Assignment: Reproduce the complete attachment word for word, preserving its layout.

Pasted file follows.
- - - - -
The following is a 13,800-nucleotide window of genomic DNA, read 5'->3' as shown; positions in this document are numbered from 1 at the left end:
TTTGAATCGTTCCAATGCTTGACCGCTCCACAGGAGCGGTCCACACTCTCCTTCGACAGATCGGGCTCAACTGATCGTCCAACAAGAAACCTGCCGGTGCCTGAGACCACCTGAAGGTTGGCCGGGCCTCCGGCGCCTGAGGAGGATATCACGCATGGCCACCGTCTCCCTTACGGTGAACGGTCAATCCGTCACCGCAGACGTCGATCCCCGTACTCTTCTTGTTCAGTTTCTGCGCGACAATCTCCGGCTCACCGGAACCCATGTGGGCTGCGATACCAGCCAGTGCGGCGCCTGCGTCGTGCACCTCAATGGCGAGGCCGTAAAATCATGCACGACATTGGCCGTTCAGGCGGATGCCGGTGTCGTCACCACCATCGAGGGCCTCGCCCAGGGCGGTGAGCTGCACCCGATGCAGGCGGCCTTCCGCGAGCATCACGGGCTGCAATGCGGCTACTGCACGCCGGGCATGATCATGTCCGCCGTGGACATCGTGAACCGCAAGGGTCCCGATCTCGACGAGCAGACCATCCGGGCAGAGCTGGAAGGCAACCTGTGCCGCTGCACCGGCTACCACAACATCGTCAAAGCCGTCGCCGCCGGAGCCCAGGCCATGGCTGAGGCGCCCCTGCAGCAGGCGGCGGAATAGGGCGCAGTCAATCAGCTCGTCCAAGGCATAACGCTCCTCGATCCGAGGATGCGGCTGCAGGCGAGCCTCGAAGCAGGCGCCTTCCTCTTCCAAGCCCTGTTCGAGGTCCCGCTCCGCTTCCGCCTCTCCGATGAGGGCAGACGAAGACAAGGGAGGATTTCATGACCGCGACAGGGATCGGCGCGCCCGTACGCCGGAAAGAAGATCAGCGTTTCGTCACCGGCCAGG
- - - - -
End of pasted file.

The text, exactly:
The following is a 13,800-nucleotide window of genomic DNA, read 5'->3' as shown; positions in this document are numbered from 1 at the left end:
TTTGAATCGTTCCAATGCTTGACCGCTCCACAGGAGCGGTCCACACTCTCCTTCGACAGATCGGGCTCAACTGATCGTCCAACAAGAAACCTGCCGGTGCCTGAGACCACCTGAAGGTTGGCCGGGCCTCCGGCGCCTGAGGAGGATATCACGCATGGCCACCGTCTCCCTTACGGTGAACGGTCAATCCGTCACCGCAGACGTCGATCCCCGTACTCTTCTTGTTCAGTTTCTGCGCGACAATCTCCGGCTCACCGGAACCCATGTGGGCTGCGATACCAGCCAGTGCGGCGCCTGCGTCGTGCACCTCAATGGCGAGGCCGTAAAATCATGCACGACATTGGCCGTTCAGGCGGATGCCGGTGTCGTCACCACCATCGAGGGCCTCGCCCAGGGCGGTGAGCTGCACCCGATGCAGGCGGCCTTCCGCGAGCATCACGGGCTGCAATGCGGCTACTGCACGCCGGGCATGATCATGTCCGCCGTGGACATCGTGAACCGCAAGGGTCCCGATCTCGACGAGCAGACCATCCGGGCAGAGCTGGAAGGCAACCTGTGCCGCTGCACCGGCTACCACAACATCGTCAAAGCCGTCGCCGCCGGAGCCCAGGCCATGGCTGAGGCGCCCCTGCAGCAGGCGGCGGAATAGGGCGCAGTCAATCAGCTCGTCCAAGGCATAACGCTCCTCGATCCGAGGATGCGGCTGCAGGCGAGCCTCGAAGCAGGCGCCTTCCTCTTCCAAGCCCTGTTCGAGGTCCCGCTCCGCTTCCGCCTCTCCGATGAGGGCAGACGAAGACAAGGGAGGATTTCATGACCGCGACAGGGATCGGCGCGCCCGTACGCCGGAAAGAAGATCAGCGTTTCGTCACCGGCCAGG